Today we are featuring Inklings Book Contest 2022 finalist Maya Mourshed. Maya finished 4th grade this past school year and wrote a story called “Bonding Together.” One judge had this to say about Maya’s story: “The creativity Maya showed by personifying Helium and its characteristics was so fun!” Enjoy!


By Maya Mourshed

Helium sat sadly on the blacktop near the orange playground equipment, and stared longingly at all the atom children bonding together. They were sharing their electrons with each other and playing games. Some atom children shared two electrons, others four, and even others six in order to bond with each other. Then their combined molecules would bounce around and play happily, swirling and twirling in the air above the playground equipment. 

Helium continued to gaze wistfully at the atom children. In the past, Helium had tried and tried to bond with other atoms, but he could not. Helium came from the noble gas family, which had a very special attribute. All noble gasses, including Helium, had two electrons in their outer shell, making them perfectly stable. This meant that none of the members of the noble gas family had any need, or even ability, to exchange electrons with other atoms. So whenever another atom child tried to bond with Helium to play together, that atom sharply bounced off of Helium’s outer shell. Helium was always left alone, fervently wishing he could experience the joy of connecting and playing with atom friends.

This same pattern had been repeating since the first day Helium attended chemistry school. His classroom had a big whiteboard at the front, with levitating white chalk hovering nearby. Hanging on the walls were posters of molecules, types of chemical bonds, and the periodic table which also doubled as the attendance list every morning. The desks were arranged in orderly, straight rows, with each one having an element square carved on its surface indicating where each atom student should sit, as well as their personal information including chemical symbol, atomic number, and atomic mass. 

As soon as the atom children realized he was Helium, none of them wanted to sit near his desk in class or at his table during lunch, whispering, “He doesn’t like to play with anyone! He doesn’t like to share electrons and bond with us!”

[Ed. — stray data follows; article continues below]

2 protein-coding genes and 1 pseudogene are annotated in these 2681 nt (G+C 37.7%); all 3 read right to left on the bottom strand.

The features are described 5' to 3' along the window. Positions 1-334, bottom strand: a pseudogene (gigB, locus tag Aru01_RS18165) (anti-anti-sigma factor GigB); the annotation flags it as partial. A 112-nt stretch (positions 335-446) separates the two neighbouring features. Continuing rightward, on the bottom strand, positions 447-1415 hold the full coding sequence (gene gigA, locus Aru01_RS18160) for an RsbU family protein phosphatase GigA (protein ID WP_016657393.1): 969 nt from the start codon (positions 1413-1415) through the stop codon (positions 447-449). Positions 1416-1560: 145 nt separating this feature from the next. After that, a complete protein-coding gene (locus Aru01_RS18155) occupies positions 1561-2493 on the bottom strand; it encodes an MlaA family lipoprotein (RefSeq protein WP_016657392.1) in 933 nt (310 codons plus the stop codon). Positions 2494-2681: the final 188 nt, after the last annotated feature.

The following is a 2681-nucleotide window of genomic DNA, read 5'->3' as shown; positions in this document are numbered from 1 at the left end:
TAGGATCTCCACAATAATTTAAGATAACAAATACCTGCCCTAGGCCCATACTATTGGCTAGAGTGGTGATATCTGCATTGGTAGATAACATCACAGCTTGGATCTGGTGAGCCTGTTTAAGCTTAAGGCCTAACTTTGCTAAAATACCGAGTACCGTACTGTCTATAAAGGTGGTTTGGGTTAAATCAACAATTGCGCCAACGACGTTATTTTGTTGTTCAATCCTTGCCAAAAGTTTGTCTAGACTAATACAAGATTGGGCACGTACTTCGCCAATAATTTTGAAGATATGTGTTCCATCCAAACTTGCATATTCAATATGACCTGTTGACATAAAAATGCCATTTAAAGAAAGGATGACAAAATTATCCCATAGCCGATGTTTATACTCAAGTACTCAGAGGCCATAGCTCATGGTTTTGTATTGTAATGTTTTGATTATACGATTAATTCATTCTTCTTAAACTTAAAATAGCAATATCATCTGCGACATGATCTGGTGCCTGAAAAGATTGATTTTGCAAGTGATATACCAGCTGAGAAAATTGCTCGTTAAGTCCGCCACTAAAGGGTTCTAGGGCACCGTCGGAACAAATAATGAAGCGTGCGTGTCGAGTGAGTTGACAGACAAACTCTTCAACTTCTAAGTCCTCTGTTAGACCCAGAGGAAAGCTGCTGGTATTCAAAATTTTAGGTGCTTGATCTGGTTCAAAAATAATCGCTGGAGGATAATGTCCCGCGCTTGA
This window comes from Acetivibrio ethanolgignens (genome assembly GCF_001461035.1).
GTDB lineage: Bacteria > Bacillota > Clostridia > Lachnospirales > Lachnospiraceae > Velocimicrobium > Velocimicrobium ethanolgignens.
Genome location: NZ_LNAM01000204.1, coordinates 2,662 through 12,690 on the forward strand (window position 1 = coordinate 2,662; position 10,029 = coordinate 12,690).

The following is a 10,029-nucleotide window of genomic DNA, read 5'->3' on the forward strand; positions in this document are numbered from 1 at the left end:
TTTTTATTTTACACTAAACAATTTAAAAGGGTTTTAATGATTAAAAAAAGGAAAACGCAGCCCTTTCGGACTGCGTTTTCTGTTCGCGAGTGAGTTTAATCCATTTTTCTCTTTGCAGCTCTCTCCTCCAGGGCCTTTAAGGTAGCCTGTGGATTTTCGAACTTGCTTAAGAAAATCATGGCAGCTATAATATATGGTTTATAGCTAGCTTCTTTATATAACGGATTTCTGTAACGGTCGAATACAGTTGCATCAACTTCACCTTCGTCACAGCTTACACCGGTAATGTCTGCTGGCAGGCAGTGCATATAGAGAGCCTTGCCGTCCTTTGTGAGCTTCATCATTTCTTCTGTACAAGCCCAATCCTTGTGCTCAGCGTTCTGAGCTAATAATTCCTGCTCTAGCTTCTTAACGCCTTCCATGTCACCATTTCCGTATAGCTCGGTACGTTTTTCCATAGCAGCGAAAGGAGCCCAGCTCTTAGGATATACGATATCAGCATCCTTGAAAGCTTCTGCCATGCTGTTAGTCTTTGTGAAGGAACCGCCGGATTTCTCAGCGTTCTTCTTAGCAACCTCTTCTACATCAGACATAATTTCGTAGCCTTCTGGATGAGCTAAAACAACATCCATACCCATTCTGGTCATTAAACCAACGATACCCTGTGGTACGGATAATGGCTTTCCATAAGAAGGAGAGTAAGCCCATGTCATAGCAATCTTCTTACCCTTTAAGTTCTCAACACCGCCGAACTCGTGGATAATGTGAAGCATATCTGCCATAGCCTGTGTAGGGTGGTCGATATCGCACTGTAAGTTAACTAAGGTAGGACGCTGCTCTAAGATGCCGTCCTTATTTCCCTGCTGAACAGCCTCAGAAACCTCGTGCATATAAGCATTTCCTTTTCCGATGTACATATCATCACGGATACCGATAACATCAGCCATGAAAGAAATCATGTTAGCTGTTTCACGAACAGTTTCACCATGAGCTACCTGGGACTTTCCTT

Helium would pretend to not hear their unkind words. He wanted nothing more than to bond with the other atom children, and it hurt him deeply inside that they instead made fun of him because he was different. 

For the rest of the week, Helium was distracted from his chemistry lessons as he pondered how to change his situation. He could not help that he was born a noble gas and had a stable outer shell. But he also could not accept that being friendless was his fate in life. Then, an idea popped into his head. 

He had been focused on how to make himself like all the other atom children, which was an impossible task. Instead, he started thinking about what makes him special compared to the other atom children. Helium was one of the lightest elements in the entire periodic table, giving him the power to fly up higher than most atom children. Also, Helium could emit a dazzling pink light when he was activated by heat. He began imagining scenarios for how to combine his two special abilities together, his thoughts racing as he quickly crafted a plan.

At the end of the school day, drifting buses waited in front of the school entrance. They were color-coded for each of the element groups – for example, the alkali metal bus was red, the transition metal bus was yellow, and the non-metal bus was blue. When the atom children streamed out of school during dismissal to float into their buses, Helium could barely contain his excitement as he put his plan into motion. He elevated high in the air, positioning himself close to the school’s grilled heating vent. His electrons began dancing chaotically, slamming against his outer shell. Then out burst a punch-colored light from his atom core, bathing the entire school entrance and playground equipment in its incandescent color.

All the other atom children stared up at Helium in amazement. 

“Where’s that light coming from?” “It’s sooo beautiful”, “I love this color!” heard Helium, which made him glow even brighter.  

Then, one atom started bopping in the light, which then led to other atoms joining in, bouncing and bonding with each other as they smiled up at him and waved their hands in the air. Helium basked in their attention, feeling like they were seeing his true self for the first time. And he finally understood that there was more than one way to bond.


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